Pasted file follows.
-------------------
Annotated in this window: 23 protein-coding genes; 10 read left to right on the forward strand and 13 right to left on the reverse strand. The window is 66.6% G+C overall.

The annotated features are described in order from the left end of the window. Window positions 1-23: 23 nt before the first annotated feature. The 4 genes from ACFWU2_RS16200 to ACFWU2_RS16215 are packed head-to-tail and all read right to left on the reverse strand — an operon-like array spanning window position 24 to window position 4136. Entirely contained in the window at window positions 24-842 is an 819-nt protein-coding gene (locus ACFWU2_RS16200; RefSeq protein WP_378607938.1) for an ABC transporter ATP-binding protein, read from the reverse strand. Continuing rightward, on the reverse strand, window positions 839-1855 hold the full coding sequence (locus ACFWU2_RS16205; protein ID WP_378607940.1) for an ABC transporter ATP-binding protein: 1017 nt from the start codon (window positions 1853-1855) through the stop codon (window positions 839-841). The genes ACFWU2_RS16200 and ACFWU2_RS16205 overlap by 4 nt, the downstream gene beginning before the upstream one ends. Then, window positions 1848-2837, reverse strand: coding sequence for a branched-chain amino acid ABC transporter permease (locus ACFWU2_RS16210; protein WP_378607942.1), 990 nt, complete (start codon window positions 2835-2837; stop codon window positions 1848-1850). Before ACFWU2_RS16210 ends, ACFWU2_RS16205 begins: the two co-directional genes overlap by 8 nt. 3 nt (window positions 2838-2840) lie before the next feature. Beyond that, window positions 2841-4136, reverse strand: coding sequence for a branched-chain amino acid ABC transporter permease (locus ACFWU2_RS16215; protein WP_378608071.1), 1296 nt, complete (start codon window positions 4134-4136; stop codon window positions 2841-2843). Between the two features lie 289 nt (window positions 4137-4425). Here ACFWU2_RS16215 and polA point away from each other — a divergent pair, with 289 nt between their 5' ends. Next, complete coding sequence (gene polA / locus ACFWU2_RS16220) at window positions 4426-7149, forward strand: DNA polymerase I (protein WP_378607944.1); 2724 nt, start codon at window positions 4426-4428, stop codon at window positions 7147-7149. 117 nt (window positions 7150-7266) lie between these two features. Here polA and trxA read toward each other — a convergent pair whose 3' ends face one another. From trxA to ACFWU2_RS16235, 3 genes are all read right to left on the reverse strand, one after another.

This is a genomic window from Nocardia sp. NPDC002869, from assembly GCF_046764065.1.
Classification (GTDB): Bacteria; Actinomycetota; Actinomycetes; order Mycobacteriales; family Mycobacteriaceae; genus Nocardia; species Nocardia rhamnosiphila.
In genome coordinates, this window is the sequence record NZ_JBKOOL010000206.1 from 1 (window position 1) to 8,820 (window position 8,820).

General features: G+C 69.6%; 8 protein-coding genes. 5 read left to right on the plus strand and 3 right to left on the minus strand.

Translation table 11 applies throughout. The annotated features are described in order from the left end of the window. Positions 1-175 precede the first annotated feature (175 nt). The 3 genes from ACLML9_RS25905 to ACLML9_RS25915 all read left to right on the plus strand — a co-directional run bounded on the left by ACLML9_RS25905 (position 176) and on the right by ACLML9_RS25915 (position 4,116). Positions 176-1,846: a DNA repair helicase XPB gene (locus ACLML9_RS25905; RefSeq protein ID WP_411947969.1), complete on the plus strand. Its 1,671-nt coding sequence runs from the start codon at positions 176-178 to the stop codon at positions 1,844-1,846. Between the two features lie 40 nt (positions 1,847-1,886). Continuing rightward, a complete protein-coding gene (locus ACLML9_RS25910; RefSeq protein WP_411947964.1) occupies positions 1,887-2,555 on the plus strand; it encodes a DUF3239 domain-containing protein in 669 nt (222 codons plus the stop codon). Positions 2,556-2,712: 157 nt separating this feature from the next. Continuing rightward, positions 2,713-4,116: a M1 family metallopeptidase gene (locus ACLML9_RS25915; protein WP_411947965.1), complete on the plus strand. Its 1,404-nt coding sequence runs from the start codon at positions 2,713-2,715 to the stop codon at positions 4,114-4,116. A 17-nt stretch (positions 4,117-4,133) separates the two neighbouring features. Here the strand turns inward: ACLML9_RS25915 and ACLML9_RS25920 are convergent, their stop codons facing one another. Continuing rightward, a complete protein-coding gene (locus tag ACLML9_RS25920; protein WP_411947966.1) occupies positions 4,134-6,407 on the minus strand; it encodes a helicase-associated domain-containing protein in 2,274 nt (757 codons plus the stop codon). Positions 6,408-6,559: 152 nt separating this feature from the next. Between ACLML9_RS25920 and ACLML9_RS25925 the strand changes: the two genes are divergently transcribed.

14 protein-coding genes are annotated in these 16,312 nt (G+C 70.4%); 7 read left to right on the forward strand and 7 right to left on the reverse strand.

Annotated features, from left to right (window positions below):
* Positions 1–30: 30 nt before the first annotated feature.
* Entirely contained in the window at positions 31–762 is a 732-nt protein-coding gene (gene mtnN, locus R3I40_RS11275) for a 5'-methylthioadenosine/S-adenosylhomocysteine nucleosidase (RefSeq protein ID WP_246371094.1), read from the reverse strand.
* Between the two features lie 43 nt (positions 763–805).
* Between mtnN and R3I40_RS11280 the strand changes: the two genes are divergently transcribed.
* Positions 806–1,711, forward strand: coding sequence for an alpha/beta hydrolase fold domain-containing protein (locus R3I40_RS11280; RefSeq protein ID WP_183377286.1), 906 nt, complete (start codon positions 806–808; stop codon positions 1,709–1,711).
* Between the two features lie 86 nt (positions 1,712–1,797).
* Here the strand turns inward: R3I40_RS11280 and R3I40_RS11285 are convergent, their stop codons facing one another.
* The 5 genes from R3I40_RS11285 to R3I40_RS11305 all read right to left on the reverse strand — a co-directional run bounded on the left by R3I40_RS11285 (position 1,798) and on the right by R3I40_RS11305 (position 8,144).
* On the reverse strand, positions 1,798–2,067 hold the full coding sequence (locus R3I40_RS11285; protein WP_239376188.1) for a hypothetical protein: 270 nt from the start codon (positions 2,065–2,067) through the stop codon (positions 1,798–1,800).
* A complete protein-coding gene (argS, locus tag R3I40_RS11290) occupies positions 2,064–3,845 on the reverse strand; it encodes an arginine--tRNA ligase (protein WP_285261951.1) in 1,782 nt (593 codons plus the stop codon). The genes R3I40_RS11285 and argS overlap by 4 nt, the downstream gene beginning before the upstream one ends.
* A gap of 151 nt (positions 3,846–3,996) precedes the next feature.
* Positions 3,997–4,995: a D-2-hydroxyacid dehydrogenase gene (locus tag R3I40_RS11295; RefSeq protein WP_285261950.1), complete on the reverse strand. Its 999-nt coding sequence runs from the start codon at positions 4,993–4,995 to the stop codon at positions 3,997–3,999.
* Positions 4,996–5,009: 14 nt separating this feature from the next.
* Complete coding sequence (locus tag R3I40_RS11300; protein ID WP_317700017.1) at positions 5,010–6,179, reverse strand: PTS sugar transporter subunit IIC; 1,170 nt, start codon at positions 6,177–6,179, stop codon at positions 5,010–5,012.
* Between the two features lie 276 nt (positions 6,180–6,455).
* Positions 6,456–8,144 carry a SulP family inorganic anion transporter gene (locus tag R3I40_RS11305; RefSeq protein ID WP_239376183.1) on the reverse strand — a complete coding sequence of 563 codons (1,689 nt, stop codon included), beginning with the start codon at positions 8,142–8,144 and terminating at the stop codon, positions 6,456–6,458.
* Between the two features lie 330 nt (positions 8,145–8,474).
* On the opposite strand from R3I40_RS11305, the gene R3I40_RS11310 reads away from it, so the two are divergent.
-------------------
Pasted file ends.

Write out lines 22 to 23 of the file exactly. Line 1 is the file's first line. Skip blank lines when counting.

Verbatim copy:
* Positions 4,996–5,009: 14 nt separating this feature from the next.
* Complete coding sequence (locus tag R3I40_RS11300; protein ID WP_317700017.1) at positions 5,010–6,179, reverse strand: PTS sugar transporter subunit IIC; 1,170 nt, start codon at positions 6,177–6,179, stop codon at positions 5,010–5,012.